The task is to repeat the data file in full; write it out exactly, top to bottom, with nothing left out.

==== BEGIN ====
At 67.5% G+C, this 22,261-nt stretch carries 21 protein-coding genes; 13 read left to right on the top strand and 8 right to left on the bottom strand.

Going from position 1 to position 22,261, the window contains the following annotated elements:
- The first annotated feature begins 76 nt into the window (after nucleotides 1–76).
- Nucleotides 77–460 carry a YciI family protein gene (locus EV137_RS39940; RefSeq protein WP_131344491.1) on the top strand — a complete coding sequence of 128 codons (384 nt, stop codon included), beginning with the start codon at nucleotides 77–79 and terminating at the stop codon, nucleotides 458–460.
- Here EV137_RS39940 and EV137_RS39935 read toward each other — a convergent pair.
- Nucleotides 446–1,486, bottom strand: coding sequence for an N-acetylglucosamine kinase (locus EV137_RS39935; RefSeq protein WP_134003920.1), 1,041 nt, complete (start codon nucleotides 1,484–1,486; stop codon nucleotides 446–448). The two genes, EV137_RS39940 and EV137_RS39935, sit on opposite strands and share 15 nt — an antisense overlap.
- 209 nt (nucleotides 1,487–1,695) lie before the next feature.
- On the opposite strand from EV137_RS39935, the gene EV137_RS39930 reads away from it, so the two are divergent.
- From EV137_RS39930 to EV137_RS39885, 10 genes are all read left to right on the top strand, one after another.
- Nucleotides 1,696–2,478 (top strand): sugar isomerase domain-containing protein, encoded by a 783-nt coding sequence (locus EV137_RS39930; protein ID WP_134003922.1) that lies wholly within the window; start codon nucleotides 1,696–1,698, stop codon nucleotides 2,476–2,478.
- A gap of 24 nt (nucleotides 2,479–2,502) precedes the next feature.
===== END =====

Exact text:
At 67.5% G+C, this 22,261-nt stretch carries 21 protein-coding genes; 13 read left to right on the top strand and 8 right to left on the bottom strand.

Going from position 1 to position 22,261, the window contains the following annotated elements:
- The first annotated feature begins 76 nt into the window (after nucleotides 1–76).
- Nucleotides 77–460 carry a YciI family protein gene (locus EV137_RS39940; RefSeq protein WP_131344491.1) on the top strand — a complete coding sequence of 128 codons (384 nt, stop codon included), beginning with the start codon at nucleotides 77–79 and terminating at the stop codon, nucleotides 458–460.
- Here EV137_RS39940 and EV137_RS39935 read toward each other — a convergent pair.
- Nucleotides 446–1,486, bottom strand: coding sequence for an N-acetylglucosamine kinase (locus EV137_RS39935; RefSeq protein WP_134003920.1), 1,041 nt, complete (start codon nucleotides 1,484–1,486; stop codon nucleotides 446–448). The two genes, EV137_RS39940 and EV137_RS39935, sit on opposite strands and share 15 nt — an antisense overlap.
- 209 nt (nucleotides 1,487–1,695) lie before the next feature.
- On the opposite strand from EV137_RS39935, the gene EV137_RS39930 reads away from it, so the two are divergent.
- From EV137_RS39930 to EV137_RS39885, 10 genes are all read left to right on the top strand, one after another.
- Nucleotides 1,696–2,478 (top strand): sugar isomerase domain-containing protein, encoded by a 783-nt coding sequence (locus EV137_RS39930; protein ID WP_134003922.1) that lies wholly within the window; start codon nucleotides 1,696–1,698, stop codon nucleotides 2,476–2,478.
- A gap of 24 nt (nucleotides 2,479–2,502) precedes the next feature.